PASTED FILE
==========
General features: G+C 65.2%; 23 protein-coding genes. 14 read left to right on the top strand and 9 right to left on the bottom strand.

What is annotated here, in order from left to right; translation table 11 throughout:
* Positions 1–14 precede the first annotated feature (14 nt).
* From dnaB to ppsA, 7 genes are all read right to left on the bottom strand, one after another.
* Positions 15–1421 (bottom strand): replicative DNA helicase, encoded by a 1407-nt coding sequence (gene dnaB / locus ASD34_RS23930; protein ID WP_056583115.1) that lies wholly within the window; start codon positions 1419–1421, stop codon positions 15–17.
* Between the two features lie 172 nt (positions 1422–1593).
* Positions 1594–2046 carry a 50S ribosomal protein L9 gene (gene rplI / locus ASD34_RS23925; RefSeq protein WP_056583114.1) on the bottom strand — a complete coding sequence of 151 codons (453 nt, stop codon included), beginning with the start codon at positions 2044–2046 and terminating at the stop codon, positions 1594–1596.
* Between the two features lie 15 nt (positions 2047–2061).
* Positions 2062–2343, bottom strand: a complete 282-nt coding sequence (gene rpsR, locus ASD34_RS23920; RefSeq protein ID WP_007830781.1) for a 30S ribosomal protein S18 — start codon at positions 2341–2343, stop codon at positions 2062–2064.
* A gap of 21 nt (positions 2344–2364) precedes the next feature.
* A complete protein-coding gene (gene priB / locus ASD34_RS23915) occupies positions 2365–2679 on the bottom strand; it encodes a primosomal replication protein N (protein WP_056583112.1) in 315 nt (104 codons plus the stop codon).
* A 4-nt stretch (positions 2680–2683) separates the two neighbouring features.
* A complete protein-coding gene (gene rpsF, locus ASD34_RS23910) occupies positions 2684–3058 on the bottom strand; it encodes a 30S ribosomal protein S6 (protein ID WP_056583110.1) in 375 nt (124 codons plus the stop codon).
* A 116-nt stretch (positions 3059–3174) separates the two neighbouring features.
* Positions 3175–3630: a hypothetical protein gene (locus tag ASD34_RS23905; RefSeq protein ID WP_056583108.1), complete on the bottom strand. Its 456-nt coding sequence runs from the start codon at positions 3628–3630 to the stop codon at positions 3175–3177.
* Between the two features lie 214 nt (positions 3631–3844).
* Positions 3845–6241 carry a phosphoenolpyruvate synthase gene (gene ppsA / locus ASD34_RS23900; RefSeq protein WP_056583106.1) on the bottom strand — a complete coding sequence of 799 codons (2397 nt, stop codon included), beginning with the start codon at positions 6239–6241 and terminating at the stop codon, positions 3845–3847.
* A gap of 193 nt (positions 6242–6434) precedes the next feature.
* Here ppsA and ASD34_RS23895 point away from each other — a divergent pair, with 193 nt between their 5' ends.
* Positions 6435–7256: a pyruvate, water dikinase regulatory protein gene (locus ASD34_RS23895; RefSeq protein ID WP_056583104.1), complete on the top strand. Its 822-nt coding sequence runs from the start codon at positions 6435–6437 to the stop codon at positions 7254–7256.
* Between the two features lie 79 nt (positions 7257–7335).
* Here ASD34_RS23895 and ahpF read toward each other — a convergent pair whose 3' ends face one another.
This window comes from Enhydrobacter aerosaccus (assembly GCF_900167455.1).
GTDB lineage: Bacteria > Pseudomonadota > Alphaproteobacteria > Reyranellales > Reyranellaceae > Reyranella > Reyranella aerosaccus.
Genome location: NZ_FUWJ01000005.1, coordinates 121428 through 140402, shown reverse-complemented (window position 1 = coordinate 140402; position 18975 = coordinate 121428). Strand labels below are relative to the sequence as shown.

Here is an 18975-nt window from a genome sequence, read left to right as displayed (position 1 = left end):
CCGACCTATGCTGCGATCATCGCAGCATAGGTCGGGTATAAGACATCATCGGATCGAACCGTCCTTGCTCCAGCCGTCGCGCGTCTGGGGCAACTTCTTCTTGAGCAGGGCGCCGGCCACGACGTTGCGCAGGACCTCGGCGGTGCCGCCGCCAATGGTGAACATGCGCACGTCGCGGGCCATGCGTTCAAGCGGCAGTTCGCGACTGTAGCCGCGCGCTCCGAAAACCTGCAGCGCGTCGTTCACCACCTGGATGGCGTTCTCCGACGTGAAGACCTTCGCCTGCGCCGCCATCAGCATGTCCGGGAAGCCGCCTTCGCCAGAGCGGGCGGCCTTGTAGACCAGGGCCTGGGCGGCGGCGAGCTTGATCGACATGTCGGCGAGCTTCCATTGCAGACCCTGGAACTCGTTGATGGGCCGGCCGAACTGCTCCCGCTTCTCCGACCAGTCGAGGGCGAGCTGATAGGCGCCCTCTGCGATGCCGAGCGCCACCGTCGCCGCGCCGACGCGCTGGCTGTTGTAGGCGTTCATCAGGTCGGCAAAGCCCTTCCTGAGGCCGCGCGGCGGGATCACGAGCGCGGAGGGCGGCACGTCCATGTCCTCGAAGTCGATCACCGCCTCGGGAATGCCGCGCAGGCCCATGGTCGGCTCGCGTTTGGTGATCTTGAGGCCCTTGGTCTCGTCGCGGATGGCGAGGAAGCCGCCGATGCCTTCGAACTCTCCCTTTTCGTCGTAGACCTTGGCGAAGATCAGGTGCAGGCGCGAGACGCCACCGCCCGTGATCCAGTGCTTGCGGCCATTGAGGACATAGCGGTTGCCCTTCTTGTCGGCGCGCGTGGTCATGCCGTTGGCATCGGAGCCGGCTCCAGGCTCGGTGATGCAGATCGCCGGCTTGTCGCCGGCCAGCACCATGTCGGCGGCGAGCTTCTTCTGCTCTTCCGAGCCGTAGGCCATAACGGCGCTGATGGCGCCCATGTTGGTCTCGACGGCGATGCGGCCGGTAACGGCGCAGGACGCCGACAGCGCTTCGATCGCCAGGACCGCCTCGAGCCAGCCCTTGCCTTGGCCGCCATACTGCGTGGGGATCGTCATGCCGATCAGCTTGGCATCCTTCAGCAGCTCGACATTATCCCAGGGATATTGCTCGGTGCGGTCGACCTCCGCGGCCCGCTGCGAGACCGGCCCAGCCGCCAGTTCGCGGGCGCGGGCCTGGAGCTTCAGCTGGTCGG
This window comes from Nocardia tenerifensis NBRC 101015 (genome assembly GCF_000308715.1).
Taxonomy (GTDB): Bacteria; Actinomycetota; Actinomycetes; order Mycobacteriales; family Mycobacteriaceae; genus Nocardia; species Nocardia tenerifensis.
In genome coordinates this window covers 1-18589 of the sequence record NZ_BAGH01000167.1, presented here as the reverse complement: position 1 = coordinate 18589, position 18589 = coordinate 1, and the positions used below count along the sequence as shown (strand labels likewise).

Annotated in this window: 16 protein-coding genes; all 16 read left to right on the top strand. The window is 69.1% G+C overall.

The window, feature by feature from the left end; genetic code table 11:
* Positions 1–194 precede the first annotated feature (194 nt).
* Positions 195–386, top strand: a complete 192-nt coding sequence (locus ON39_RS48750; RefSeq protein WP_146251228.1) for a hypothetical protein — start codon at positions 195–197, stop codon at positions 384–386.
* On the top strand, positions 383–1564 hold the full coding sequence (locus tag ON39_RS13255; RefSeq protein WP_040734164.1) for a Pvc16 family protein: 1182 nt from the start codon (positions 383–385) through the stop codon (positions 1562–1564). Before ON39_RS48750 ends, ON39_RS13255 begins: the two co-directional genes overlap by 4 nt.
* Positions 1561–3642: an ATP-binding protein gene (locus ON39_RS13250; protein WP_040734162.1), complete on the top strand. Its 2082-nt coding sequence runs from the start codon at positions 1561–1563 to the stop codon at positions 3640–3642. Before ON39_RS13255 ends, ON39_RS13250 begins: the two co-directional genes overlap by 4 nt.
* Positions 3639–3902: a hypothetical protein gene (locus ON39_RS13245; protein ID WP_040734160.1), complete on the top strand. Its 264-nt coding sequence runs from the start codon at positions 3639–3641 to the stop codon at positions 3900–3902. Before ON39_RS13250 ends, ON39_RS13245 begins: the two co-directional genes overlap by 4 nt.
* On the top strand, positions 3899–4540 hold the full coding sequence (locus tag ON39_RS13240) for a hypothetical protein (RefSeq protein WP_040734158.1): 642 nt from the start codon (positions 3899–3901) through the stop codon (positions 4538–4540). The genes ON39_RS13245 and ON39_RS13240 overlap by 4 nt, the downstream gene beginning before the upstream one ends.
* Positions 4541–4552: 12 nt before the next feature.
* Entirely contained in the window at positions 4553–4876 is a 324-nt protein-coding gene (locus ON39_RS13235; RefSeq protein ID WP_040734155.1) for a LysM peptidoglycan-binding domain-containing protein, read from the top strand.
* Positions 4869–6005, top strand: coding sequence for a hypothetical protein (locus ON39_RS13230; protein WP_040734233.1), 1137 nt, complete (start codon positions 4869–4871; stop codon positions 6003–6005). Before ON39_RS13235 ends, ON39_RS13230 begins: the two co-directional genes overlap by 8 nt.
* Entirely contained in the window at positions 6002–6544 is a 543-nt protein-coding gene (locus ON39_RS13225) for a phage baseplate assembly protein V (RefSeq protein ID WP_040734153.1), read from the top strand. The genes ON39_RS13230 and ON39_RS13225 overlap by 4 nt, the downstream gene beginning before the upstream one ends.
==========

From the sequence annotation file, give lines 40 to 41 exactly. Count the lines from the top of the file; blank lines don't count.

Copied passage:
* Entirely contained in the window at positions 4553–4876 is a 324-nt protein-coding gene (locus ON39_RS13235; RefSeq protein ID WP_040734155.1) for a LysM peptidoglycan-binding domain-containing protein, read from the top strand.
* Positions 4869–6005, top strand: coding sequence for a hypothetical protein (locus ON39_RS13230; protein WP_040734233.1), 1137 nt, complete (start codon positions 4869–4871; stop codon positions 6003–6005). Before ON39_RS13235 ends, ON39_RS13230 begins: the two co-directional genes overlap by 8 nt.